If you are a landlord or tenant, you may be looking to licence a part of your premises. If so, you will need a licence agreement. A licence agreement allows a licensee to use and occupy part of your premises. Licences are commonly used where a third party is occupying only part of the premises. It is also common where the premises is shared between parties, such as in a co-working space. While either a landlord or a tenant may licence part of their premises, tenants will need the landlord’s consent. This article explains six key terms that you will need in your licence agreement if you are looking to licence your premises.

1. The Licensed Area

The licensed area refers to the part of the premises that you are planning to license out to another tenant. It is crucial that you describe this area as accurately and in as much detail as possible. This is especially important if you are not licensing the entire premises. 

This description should also include the square meters of the area and any other parts of the premises that are available for the licensee to use, such as: 

  • shared meeting rooms; and
  • car parking spaces. 

To avoid doubt, it will be beneficial to attach a plan which marks out the licensed area.

For example, the licensed area could state: 

“an area of 34.9sqm, including the use of four desks and a shared meeting room, as outlines out on the attached plan”.

2. Term of the Licence

The term of the licence is the length of time that your licensee may occupy the area. This is generally up to your discretion. But, if you are a tenant, the term of the licence should not be longer than the term of your lease. 

In this case, it is common to have licences which terminate the day before the lease’s expiry date.

3. Licence Fee and Outgoings

A licence fee is a fee which your licensee must pay, usually on a monthly basis, much like rent. Outgoings refer to additional costs and expenses that a landlord bares which are associated with the premises.

If you are a landlord, you may wish for your licensee to pay part of the additional fees or outgoings you are responsible for. If you are a tenant, you may wish the licensee to pay part of the outgoings that you are responsible for and any additional service fees. This will be up for negotiation.

4. Assignment

An assignment is where the licensee transfers their licence to another party. In general, licenses will prohibit the licensee from being able to assign their interests under the licence to another party.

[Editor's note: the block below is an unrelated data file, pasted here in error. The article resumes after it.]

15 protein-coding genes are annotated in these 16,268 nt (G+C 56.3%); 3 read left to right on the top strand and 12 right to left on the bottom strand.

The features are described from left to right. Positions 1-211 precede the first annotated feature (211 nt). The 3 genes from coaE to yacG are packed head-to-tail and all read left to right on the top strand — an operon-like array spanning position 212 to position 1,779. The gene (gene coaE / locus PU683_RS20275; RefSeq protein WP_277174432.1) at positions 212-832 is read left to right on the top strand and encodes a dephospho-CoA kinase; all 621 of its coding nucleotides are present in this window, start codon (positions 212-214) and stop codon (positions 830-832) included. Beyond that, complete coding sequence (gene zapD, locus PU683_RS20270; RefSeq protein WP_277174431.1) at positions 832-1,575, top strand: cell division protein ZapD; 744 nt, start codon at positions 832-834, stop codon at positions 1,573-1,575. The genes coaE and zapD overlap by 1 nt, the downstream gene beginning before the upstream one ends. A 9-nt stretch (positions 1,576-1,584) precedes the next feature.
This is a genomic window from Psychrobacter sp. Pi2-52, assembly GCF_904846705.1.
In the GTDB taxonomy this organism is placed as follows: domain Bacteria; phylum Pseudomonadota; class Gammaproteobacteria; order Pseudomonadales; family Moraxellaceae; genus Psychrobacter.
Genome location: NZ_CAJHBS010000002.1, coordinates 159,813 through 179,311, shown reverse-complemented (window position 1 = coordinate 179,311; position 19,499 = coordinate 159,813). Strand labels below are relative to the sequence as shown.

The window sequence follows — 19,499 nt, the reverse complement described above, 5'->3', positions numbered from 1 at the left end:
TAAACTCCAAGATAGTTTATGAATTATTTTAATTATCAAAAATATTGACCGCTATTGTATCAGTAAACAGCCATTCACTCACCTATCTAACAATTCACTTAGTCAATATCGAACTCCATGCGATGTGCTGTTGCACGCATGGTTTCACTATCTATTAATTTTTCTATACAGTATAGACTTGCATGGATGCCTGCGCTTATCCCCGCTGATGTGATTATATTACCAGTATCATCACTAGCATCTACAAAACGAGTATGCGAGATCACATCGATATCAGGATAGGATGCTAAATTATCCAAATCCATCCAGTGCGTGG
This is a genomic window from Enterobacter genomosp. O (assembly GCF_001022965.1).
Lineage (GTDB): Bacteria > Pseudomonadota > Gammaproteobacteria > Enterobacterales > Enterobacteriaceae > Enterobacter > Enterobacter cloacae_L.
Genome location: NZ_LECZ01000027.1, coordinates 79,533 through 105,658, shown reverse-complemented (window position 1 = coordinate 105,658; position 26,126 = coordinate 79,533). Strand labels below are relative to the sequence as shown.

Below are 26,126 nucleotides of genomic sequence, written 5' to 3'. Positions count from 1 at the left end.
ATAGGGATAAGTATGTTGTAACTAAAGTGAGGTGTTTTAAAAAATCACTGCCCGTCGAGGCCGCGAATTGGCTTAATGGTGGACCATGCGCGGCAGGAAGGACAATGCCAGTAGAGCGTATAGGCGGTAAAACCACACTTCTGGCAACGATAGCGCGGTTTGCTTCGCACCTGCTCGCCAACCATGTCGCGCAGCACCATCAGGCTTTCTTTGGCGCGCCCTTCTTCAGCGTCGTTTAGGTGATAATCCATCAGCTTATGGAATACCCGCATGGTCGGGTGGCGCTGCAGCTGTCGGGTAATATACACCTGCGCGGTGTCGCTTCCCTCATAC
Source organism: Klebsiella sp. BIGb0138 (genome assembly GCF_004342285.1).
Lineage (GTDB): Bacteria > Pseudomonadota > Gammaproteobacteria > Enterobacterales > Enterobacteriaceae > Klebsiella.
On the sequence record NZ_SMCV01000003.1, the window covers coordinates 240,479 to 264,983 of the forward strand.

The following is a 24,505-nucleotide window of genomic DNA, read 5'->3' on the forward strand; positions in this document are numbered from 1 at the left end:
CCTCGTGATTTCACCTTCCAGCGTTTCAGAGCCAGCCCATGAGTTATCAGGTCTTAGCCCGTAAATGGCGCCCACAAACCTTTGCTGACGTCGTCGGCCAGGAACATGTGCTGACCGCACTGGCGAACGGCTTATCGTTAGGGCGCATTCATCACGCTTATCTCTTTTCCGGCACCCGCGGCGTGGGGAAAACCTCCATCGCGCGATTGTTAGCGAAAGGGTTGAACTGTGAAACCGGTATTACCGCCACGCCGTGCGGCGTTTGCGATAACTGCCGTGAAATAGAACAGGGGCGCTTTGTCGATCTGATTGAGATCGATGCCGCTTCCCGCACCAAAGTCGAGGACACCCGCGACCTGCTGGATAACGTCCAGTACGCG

This is something that you will have to negotiate with the licensee.

5. Make Good

Make good is the licensee’s obligation to restore the premises to a clean condition at the end of the licence term and is usually their last obligation to complete at the end of their licence term. 

For example, a make good obligation could include that the licensee:

  • removes any moveable furniture; and
  • cleans the premises.

You should ensure that the licensee’s make good obligations will return the area to the condition it was in at the commencement of the licence. If you are a tenant licensing out part of your premises, you should ensure that the licensee’s make good obligations align with your own make good obligations in your lease. This will ensure that you do not have a lot of extra work to make good the premises at the end of your lease. 

6. Default and Termination

Default is the circumstances where you may choose to terminate the license agreement before the end of the term. You will usually only be able to do this when the licensee breaches the license agreement. 

For example, this could occur if they:

  • did not pay their license fee; or 
  • failed to comply with their obligations.

Your licence agreement must include a strong default clause as this will allow you to terminate the agreement early in case of a breach. If you do not include this clause, you may be locked into the agreement until the end of the term.

Key Takeaways

When looking to licence your premises, there are some important terms for you to consider and include in your licence agreement. However, note that licence agreements will depend on your particular circumstances, and if you are looking to draft a licence agreement, it is best to contact a lawyer. If you have any questions about license agreements, contact LegalVision’s leasing lawyers on 1300 544 755 or fill out the form on this page.

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